“I’m not telling you it is going to be easy — I’m telling you it’s going to be worth it” ~ Art Williams
With the exam season around the corner both parents and students start getting worked up, become edgy and stressed and have self doubts slowly creeping in. For a few, the studies just seem terribly hard, for the vast majority they are a necessary evil and for the diligent, studies are a way to showcase excellence. The common difficulty for all of them though is that the whole business of studies seems so hard. In the same way life in general and daily living in particular seems so boring, tough and fruitless. However, if you just pause to think again, the routine can be made interesting, fruitful and fulfilling for no effort ever goes waste be it studies or living.
How does one turn a routine into something exciting, desirable and fun? Surely studies aren’t fun (except for the nerds) and certainly these nerds are boring personalities. Here are some pointers to get to enjoy the routine, the boring, the repetitive and the despicable
Make it fun:
Anything if visualized as a chore will always remain a painful experience. On the other hand anything that we enjoy we crave for it. In the context of studies, mathematics and science often prove to be the toughest for students to grapple with. Part of the problem stems from the subconscious fear ingrained by constant parental attention to the complexities of the subject. If on the other hand the subject is learnt as an outcome of joyous discovery both the teacher and s the student will revel in the unfolding of knowledge. The inevitable byhearting of multiplication tables or the mathematical / chemical formulae too must be an outcome of gentle coaxing rather than brute adherence to conventional learning.
Have a visible target
For progress to be recognized it is essential that targets or benchmarks are established so that there is a goal, an objective and a milestone to be achieved. Targets motivate, challenge and establish definitive ends to a means. Exam marks are targets that spur us to study. We need to ensure that we do not fall prey to the irrational expectations of meeting our targets all the time. We must not be disheartened either if sometimes the targets seem beyond our reach.
Aim for the bulls eye:
The routine often gets boring so the best way to motivate one’s self is to focus on trying to achieve perfection each time. This is akin to shooters and archers practicing day in and day out to hit the bull’s eye. Of course many a shot misses the target but they continue undaunted because they know that it is the only way to make progress and achieve excellence. For students in particular this must be a seen as an excellent example of how one needs to motivate one’s self in order to work on subjects one is weak in or those subjects one dislikes.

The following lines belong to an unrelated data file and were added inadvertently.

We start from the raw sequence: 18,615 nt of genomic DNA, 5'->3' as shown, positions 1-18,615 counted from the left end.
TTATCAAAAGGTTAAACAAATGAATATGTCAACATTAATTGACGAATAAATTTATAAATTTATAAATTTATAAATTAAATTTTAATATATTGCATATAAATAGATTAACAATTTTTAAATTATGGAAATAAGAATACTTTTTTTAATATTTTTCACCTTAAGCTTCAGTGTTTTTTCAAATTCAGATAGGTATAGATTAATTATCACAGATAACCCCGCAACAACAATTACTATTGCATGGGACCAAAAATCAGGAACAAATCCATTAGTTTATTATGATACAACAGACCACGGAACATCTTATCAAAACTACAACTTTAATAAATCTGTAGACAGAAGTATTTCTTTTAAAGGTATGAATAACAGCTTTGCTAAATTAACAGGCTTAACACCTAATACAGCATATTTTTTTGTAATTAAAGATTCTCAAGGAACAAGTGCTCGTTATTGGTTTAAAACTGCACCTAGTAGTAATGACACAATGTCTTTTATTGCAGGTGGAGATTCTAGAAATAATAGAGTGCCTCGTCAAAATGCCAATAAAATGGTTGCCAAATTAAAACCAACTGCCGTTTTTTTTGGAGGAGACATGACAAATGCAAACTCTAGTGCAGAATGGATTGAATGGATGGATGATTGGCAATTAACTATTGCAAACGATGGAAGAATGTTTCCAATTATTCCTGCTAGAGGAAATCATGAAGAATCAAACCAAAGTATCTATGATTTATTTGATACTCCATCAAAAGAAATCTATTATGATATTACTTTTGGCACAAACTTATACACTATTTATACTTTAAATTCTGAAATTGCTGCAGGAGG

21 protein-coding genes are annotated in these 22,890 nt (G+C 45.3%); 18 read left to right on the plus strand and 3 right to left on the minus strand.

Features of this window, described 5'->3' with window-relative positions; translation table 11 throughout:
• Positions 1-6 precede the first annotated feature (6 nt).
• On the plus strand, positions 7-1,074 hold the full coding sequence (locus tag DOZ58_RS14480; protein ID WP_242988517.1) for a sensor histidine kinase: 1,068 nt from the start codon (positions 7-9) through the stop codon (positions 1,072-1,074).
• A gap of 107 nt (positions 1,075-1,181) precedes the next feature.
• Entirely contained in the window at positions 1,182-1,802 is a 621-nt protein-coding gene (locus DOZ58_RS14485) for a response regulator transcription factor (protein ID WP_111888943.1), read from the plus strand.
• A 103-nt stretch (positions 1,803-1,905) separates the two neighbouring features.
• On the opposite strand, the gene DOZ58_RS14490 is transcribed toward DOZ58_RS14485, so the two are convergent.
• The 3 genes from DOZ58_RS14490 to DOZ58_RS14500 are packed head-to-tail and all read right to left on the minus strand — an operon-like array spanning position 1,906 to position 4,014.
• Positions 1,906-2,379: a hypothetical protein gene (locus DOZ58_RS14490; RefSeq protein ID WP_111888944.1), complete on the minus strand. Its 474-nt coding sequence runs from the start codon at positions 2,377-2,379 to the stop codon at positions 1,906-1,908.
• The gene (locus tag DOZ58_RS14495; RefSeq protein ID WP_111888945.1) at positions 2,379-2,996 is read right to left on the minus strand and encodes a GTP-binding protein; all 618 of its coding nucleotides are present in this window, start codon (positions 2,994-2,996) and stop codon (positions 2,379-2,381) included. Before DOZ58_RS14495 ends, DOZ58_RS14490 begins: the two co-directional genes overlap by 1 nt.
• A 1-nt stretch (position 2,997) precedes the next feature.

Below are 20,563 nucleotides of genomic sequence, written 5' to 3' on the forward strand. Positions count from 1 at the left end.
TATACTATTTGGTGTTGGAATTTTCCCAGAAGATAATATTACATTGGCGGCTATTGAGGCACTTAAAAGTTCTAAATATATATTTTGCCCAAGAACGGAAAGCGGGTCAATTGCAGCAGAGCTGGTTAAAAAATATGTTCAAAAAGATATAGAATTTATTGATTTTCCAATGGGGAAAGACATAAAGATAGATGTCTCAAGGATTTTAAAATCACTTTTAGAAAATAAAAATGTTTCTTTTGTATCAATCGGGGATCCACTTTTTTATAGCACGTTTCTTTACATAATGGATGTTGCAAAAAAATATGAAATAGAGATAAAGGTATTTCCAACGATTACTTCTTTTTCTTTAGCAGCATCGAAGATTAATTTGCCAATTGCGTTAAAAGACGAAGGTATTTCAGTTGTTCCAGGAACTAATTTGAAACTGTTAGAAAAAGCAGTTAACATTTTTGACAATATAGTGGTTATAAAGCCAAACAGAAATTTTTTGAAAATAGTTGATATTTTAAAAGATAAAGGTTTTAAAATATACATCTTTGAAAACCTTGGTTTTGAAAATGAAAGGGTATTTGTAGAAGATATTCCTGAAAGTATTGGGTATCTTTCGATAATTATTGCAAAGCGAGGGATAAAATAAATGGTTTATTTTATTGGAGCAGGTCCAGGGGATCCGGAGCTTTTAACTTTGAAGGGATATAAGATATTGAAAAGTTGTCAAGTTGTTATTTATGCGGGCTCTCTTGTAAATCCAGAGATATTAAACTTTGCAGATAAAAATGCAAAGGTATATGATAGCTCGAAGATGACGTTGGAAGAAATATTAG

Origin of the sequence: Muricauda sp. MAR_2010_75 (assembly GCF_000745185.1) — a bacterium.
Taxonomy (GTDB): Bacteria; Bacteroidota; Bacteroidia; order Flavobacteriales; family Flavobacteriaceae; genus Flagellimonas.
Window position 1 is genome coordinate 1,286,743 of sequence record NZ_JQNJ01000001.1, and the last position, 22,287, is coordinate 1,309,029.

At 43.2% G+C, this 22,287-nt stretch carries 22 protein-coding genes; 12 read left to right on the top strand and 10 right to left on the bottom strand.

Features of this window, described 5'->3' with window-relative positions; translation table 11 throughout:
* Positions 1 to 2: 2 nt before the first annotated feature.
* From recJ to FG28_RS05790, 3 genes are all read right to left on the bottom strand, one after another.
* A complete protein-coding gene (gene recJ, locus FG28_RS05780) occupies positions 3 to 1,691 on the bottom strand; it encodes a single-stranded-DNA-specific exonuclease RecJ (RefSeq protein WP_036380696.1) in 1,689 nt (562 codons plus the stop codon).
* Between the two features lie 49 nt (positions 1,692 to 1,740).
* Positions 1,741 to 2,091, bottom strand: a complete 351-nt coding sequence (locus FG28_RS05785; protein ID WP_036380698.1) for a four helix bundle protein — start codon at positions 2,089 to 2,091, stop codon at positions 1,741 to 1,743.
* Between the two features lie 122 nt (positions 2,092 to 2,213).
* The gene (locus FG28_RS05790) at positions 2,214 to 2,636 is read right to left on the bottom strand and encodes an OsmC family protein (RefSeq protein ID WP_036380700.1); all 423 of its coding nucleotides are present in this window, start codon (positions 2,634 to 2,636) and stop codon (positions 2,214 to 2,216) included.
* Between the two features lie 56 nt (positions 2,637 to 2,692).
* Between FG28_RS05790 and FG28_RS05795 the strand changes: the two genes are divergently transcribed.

Color up the routine:
To ensure that one has both the energy and the drive to continuously work it is essential that one interjects the routine with some fun, interesting breaks, pep up diversions and stress busters. Music is a commonly preferred stress busters aid to many a student. Similarly others find relief in watching TV or reading while some find even more innovative diversions like playing computer games or a round of Sudoku. Some indulge in their favorite hobbies like painting or humming a tune while others would go for a walk to clear their mind and stretch themselves. It is important to be aware that diversions must be short and sweet and should not end up distracting completely.
Relish the success:
Since every action that is purposeful has a reason and an objective it is essential that one learns to enjoy the success that one attains. It is true that occasionally there could be cause for some regrets and in rare instances despite our best effort we may have to confront failure but we need to quickly overcome our disappointment and launch ourselves with more determination. We can focus on the takeaways from our failures or disappointments and even learn to find some positives. From a student’s perspective the results are a good yardstick to judge one’s efforts and performance. However brooding over a few marks missed should not distract one from enjoying the miracles of a few marks scored elsewhere or from the jubilation of the success that one has attained.
In the final analysis the reality is that one cannot avoid the inevitable, one cannot escape the reality and so one has to simply do the best one can with hope, faith and sincerity.
Remember: “The most painful thing to experience is not defeat but regret” ~ Leo Bascaglia
- For those who have long left school behind, look back and recollect those subjects that you disliked in school. Get hold of a class VII or VIII or IX or X text book of that subject and revisit the contents. With no fear of examination but perhaps with the dislike for the subject still not overcome see if you can cope with some of the lessons in the book and learn to appreciate them.
- Outline 3 things that you really dislike doing but which you are forced to do. Now find 2 positive things about each of these activities. Does it make your dislike a wee bit lesser now?
- List 3 regrets that burden you occasionally about
- Your school days
- Your childhood
- The past 3 years
- Your emotional side
- Your financial status
This post is courtesy www.actspot.com
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